An amended alternative writ was filed on the 5th of April, 1875, in which it is alleged, that William A. Johnston obtained in said circuit court a judgment, June 6, 1874, against said county, for $8,606.64, on four installments of interest on one hundred bonds of said county, for $500 each, which it executed and delivered June 1, 1871, by order of its county court, under the authority conferred by the charter of the Missouri and Mississippi Railroad Company; that the said county court was authorized and empowered to levy a tax of one-twentieth of one percent upon the assessed value of taxable property for each year after the issue of said bonds; that by the laws of said state it is the duty of said county court to levy taxes, and pay all the indebtedness of said county; and that, in addition to the said one-twentieth of one percent, the said county is authorized to levy a tax of one-half of one percent yearly, on the taxable property of the county, to pay its debts and expenses; that the valuation of taxable property in said county is not less than $3,740,000; that said county court, for the year 1874, levied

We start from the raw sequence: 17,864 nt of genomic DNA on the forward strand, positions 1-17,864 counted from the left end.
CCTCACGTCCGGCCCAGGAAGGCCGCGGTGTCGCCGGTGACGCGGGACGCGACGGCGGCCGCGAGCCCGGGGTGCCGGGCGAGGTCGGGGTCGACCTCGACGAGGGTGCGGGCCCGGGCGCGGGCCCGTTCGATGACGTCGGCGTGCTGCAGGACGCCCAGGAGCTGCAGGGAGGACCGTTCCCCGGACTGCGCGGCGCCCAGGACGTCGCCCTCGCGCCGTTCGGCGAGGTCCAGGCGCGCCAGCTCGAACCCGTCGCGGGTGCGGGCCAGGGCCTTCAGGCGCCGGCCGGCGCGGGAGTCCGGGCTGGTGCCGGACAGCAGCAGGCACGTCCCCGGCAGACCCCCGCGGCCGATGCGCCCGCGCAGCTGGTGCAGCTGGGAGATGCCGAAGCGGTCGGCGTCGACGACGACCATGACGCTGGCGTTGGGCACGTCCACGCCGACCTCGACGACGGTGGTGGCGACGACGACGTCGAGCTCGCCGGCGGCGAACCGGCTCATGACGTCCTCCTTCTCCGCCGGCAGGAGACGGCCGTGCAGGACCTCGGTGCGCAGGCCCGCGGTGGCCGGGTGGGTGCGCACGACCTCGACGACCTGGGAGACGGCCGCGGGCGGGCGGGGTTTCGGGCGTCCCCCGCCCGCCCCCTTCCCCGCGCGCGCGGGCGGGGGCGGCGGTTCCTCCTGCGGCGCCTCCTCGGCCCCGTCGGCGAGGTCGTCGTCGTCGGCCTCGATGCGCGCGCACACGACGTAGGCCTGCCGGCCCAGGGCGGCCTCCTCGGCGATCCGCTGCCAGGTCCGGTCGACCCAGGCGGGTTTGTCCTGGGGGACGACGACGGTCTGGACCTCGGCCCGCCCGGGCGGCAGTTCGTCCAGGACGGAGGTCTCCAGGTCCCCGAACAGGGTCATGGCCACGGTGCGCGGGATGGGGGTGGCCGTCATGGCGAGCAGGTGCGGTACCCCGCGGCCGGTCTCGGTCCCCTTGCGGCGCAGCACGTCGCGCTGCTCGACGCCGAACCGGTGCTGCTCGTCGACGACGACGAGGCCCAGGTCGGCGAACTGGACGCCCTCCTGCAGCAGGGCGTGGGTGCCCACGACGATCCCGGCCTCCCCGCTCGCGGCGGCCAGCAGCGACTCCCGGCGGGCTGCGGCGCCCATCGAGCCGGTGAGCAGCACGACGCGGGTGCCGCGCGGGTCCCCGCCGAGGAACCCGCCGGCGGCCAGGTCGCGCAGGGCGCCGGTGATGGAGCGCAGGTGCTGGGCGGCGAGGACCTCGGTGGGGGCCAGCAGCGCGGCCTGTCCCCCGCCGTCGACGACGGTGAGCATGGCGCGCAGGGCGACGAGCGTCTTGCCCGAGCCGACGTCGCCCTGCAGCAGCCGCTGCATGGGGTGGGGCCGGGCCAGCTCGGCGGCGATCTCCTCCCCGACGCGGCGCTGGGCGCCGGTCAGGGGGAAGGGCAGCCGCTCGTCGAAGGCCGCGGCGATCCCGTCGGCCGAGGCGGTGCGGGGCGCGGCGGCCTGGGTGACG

a tax for county purposes of only four mills on the dollar, leaving unlevied one mill, which they were authorized to levy; that said county court did not levy the tax of one-twentieth of one percent, nor any other sum, for the years 1872, 1873, and 1874, to pay the interest on said bonds, for which said judgment was rendered; that the tax of one-twentieth of one percent would not raise over $1,500 or $2,000 a year, while the amount of the bonds issued was $200,000, and required a tax yielding $16,000; that a tax of one mill on the dollar of the valuation will not exceed $3,750, and is not sufficient with the one-twentieth of one percent to pay said judgment in one year; that an execution was issued on said judgment, and returned "no property found," and a demand made on said county court to levy and collect taxes to pay said judgment; that said officers have neglected to levy and collect said taxes; and that said Johnston is without adequate remedy at law.